1️⃣ 80% of pageviews come from 20% (or less) of content. But it depends on topics, the size of the website and even on countries. For example, in UK 80% of page views come from 25,8% of content. In Japan — from just 12,5%. So… maybe 80% of your content is not worth to be published? / WNIP

2️⃣ Why are successful paywalls such a rarity in UK local press? The answers are in the size of the country, in BBC and in.. catch22 of course / PressGazette

3️⃣ Seven tips on producing a news series: think resource-friendly, consider lightweight options, brainstorming meetings are rarely useful for conjuring up ideas… / Journalism.co.uk

4️⃣ Almost a fifth of UK media worker make under £25,000 per year. And the median media industry salary reported by respondents to Press Gazette’s pay salary survey for 2022 was £41,700 / PressGazette

Opinion: Facts are free, but comment is sacred: the new reality for news publishers / Alan Hunter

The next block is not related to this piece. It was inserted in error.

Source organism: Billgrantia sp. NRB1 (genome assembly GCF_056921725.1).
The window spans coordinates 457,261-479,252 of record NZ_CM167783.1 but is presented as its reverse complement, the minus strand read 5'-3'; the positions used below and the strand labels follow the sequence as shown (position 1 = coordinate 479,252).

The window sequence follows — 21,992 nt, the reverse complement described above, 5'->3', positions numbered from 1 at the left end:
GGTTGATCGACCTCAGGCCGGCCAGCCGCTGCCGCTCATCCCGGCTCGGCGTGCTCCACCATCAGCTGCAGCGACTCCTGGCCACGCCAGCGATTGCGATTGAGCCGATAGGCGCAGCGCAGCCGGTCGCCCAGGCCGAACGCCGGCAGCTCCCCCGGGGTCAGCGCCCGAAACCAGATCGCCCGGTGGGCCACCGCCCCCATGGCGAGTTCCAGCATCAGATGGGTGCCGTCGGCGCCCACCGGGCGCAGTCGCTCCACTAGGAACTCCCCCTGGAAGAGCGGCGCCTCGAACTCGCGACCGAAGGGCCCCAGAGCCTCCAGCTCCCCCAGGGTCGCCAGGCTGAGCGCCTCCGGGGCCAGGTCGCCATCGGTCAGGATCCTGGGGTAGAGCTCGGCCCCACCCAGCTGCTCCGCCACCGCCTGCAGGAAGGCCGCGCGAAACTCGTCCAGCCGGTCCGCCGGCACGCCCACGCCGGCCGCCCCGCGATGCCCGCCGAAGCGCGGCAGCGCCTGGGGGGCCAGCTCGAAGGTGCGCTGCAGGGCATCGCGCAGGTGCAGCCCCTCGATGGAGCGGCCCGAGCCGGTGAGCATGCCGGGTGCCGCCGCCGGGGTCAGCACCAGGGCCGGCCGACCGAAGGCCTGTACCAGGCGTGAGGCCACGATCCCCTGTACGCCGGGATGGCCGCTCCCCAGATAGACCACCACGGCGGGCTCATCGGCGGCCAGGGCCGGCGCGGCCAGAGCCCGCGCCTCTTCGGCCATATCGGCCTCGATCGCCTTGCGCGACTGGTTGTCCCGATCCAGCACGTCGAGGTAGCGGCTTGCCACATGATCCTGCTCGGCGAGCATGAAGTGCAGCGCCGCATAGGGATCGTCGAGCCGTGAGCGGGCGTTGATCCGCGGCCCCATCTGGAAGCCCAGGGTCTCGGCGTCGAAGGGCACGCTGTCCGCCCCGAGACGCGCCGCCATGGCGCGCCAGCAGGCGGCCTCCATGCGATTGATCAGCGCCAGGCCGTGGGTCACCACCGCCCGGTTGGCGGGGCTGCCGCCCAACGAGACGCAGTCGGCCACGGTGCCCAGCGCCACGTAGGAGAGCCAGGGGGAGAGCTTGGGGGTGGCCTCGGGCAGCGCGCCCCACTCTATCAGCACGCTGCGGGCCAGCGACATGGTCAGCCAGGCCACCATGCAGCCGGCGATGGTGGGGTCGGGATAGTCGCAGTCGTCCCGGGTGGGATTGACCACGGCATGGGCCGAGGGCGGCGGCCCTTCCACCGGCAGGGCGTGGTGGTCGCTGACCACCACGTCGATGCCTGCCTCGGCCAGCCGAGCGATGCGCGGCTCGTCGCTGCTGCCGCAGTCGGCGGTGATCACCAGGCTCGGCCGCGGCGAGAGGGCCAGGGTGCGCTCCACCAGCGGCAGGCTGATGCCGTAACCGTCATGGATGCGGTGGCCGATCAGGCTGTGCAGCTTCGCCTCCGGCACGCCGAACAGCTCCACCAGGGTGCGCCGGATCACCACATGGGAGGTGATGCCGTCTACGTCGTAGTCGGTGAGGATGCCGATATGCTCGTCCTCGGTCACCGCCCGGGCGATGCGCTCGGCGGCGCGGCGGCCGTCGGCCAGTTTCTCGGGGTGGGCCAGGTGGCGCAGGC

в 15:45

💡 CASES: Simple revenue model works better for DAN. £134 400 per year — that’s how much local newsletter earns.
#mediaweek, vol.4

1️⃣ DAN, a US hyperlocal newspaper, built a sustainable revenue stream by charging its 500 subscribers $10 a month for a low-tech newsletter. The company is a family business created in 2019 in Albuquerque, New Mexico, US, covering a zone of about 30,000 people. Editor Peter Rice works with his wife Lindsay Wood and dad David Lee. The revenue model could not be much simpler. All stories are emailed once a week to some 500 subscribers and nothing is given away for free online. Its growth strategy is mostly word of mouth and since its inception, DAN’s audience has been growing at a steady rate of some 10 subscribers a month / Journalism.co.uk